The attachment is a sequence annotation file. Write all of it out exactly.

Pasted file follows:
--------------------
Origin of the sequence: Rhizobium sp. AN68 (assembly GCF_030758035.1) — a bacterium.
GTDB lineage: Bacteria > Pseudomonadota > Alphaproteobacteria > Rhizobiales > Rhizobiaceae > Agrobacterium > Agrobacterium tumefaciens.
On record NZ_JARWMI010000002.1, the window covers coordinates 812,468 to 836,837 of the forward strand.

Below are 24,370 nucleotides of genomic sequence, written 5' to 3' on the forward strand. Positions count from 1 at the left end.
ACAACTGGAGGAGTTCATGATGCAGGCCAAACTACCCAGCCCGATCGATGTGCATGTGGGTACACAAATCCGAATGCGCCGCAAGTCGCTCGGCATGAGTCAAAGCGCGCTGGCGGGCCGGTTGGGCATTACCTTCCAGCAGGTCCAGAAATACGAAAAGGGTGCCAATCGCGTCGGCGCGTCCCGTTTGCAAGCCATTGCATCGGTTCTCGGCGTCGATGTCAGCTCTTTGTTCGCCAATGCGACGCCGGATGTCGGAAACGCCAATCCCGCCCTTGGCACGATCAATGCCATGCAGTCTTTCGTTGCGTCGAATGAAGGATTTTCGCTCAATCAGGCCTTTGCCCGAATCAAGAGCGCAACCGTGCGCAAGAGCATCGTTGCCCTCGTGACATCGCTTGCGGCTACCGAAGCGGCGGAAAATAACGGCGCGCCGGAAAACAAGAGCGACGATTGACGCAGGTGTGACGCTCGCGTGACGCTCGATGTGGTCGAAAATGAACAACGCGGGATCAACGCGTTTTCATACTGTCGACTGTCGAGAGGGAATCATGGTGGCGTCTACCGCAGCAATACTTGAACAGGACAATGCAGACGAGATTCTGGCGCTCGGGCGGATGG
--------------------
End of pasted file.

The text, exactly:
Origin of the sequence: Rhizobium sp. AN68 (assembly GCF_030758035.1) — a bacterium.
GTDB lineage: Bacteria > Pseudomonadota > Alphaproteobacteria > Rhizobiales > Rhizobiaceae > Agrobacterium > Agrobacterium tumefaciens.
On record NZ_JARWMI010000002.1, the window covers coordinates 812,468 to 836,837 of the forward strand.

Below are 24,370 nucleotides of genomic sequence, written 5' to 3' on the forward strand. Positions count from 1 at the left end.
ACAACTGGAGGAGTTCATGATGCAGGCCAAACTACCCAGCCCGATCGATGTGCATGTGGGTACACAAATCCGAATGCGCCGCAAGTCGCTCGGCATGAGTCAAAGCGCGCTGGCGGGCCGGTTGGGCATTACCTTCCAGCAGGTCCAGAAATACGAAAAGGGTGCCAATCGCGTCGGCGCGTCCCGTTTGCAAGCCATTGCATCGGTTCTCGGCGTCGATGTCAGCTCTTTGTTCGCCAATGCGACGCCGGATGTCGGAAACGCCAATCCCGCCCTTGGCACGATCAATGCCATGCAGTCTTTCGTTGCGTCGAATGAAGGATTTTCGCTCAATCAGGCCTTTGCCCGAATCAAGAGCGCAACCGTGCGCAAGAGCATCGTTGCCCTCGTGACATCGCTTGCGGCTACCGAAGCGGCGGAAAATAACGGCGCGCCGGAAAACAAGAGCGACGATTGACGCAGGTGTGACGCTCGCGTGACGCTCGATGTGGTCGAAAATGAACAACGCGGGATCAACGCGTTTTCATACTGTCGACTGTCGAGAGGGAATCATGGTGGCGTCTACCGCAGCAATACTTGAACAGGACAATGCAGACGAGATTCTGGCGCTCGGGCGGATGG